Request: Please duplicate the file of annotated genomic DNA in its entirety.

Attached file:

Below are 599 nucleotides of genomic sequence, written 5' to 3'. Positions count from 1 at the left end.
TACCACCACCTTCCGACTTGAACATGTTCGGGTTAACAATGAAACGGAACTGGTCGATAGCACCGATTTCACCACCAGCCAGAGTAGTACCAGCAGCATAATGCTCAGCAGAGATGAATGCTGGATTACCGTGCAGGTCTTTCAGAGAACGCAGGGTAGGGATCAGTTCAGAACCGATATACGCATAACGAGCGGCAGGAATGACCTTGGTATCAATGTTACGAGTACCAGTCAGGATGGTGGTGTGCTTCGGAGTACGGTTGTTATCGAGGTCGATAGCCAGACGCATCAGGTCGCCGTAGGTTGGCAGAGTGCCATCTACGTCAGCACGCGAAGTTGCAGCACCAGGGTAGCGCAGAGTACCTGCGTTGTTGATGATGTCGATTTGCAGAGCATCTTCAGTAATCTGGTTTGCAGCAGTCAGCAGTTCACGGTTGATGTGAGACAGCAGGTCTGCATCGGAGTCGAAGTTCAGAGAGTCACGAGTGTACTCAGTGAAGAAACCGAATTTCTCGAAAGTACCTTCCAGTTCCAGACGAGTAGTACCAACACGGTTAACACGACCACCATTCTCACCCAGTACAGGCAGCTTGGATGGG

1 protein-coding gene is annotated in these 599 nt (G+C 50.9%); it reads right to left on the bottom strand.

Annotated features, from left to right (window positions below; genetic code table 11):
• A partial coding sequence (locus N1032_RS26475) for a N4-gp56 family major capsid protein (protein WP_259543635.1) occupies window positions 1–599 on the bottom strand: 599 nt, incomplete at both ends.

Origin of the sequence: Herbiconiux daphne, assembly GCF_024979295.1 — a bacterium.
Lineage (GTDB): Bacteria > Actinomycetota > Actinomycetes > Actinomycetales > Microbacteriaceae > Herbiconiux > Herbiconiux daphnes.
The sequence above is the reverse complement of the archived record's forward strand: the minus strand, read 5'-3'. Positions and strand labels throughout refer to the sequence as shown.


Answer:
Below are 599 nucleotides of genomic sequence, written 5' to 3'. Positions count from 1 at the left end.
TACCACCACCTTCCGACTTGAACATGTTCGGGTTAACAATGAAACGGAACTGGTCGATAGCACCGATTTCACCACCAGCCAGAGTAGTACCAGCAGCATAATGCTCAGCAGAGATGAATGCTGGATTACCGTGCAGGTCTTTCAGAGAACGCAGGGTAGGGATCAGTTCAGAACCGATATACGCATAACGAGCGGCAGGAATGACCTTGGTATCAATGTTACGAGTACCAGTCAGGATGGTGGTGTGCTTCGGAGTACGGTTGTTATCGAGGTCGATAGCCAGACGCATCAGGTCGCCGTAGGTTGGCAGAGTGCCATCTACGTCAGCACGCGAAGTTGCAGCACCAGGGTAGCGCAGAGTACCTGCGTTGTTGATGATGTCGATTTGCAGAGCATCTTCAGTAATCTGGTTTGCAGCAGTCAGCAGTTCACGGTTGATGTGAGACAGCAGGTCTGCATCGGAGTCGAAGTTCAGAGAGTCACGAGTGTACTCAGTGAAGAAACCGAATTTCTCGAAAGTACCTTCCAGTTCCAGACGAGTAGTACCAACACGGTTAACACGACCACCATTCTCACCCAGTACAGGCAGCTTGGATGGG

1 protein-coding gene is annotated in these 599 nt (G+C 50.9%); it reads right to left on the bottom strand.

Annotated features, from left to right (window positions below; genetic code table 11):
• A partial coding sequence (locus N1032_RS26475) for a N4-gp56 family major capsid protein (protein WP_259543635.1) occupies window positions 1–599 on the bottom strand: 599 nt, incomplete at both ends.

Origin of the sequence: Herbiconiux daphne, assembly GCF_024979295.1 — a bacterium.
Lineage (GTDB): Bacteria > Actinomycetota > Actinomycetes > Actinomycetales > Microbacteriaceae > Herbiconiux > Herbiconiux daphnes.
The sequence above is the reverse complement of the archived record's forward strand: the minus strand, read 5'-3'. Positions and strand labels throughout refer to the sequence as shown.